06/16/04 - Squishy hermit crabs
|Lat:||34° 09.3 min N|
|Long:||75° 54.1 min W|
It was another beautiful day at sea! We remained in the same general area so we were able to deploy several nets throughout the night. We used the Neuston net to sample the surface, and trawls to sample more deeply. By using nets at different depths we hope to gain a better understanding of how different species might interact with each other.
|Photo courtesy of NOAA|
The sub went down in the morning with Steve Ross and Tara Casazza. They took several sediment samples and collected a large sunstar as well as a goosefish. The afternoon dive included Ken Sulak and Cheryl Morrison. In addition to collecting a purple seastar and some coral, they retrieved two buckets we had to leave behind last year when the weather became too bad to recover them. The buckets had been stocked with rotten oysters and the original intent was to leave them down for 24 hours to see what came to dine. Instead we had to leave them behind for almost a year. Needless to say, the oysters had been completely eaten, but we did find some interesting crabs and starfish hiding in the empty oyster shells.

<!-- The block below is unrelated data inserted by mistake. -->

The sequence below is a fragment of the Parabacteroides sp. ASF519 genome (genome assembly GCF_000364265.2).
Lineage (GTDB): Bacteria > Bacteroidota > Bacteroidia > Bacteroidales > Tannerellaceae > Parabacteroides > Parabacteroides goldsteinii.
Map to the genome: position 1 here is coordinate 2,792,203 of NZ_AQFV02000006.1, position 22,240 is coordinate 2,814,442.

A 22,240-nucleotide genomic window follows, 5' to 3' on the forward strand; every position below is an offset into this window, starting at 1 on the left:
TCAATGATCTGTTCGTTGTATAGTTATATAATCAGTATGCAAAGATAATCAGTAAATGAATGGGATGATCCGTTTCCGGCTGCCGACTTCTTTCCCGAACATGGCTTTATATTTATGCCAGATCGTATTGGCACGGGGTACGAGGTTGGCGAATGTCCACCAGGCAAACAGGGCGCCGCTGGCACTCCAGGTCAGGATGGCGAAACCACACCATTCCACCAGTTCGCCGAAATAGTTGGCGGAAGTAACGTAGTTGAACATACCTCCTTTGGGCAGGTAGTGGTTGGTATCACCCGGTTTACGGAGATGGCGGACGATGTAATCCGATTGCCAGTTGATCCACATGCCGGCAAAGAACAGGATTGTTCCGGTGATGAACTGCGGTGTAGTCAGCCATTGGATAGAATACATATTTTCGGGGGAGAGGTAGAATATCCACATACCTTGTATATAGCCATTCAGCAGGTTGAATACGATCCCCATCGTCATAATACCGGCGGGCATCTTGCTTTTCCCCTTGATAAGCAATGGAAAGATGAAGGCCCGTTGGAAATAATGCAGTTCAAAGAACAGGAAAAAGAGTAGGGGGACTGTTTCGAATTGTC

In between dives we pulled an otter trawl behind the boat. This trawl brought up an interesting variety of creatures. In the picture to the right you can see Martha Nizinski, our invertebrate specialist from the National Marine Fisheries Service (NMFS), sort the catch. There were hundreds of tiny shrimp, as well as several extremely large ones that measured approximately 10 inches (25.4 cm) from the tip of their rostrum (nose or beak) to the end of their tail. The large shrimp had either blue or purple splotches across their backs.
We also found some very interesting hermit crabs. When we first picked them up we noticed how squishy the shells felt. It turns out that the "shell" was really the body of an anemone. The anemone covers the hard snail shell the hermit crab lives in and slowly dissolves the shell away so eventually, the anemone becomes the hermit crab's shell.
Our nets also snagged some slimy hagfish which are scavengers that feed on dead animals. They produce great quantities of slimy goo and have another name, "slime eels".
We are now steaming south to the area where we hope to rendezvous
with some special guests aboard the R/V Cape Fear from
the University of North Carolina-Wilmington (UNCW).
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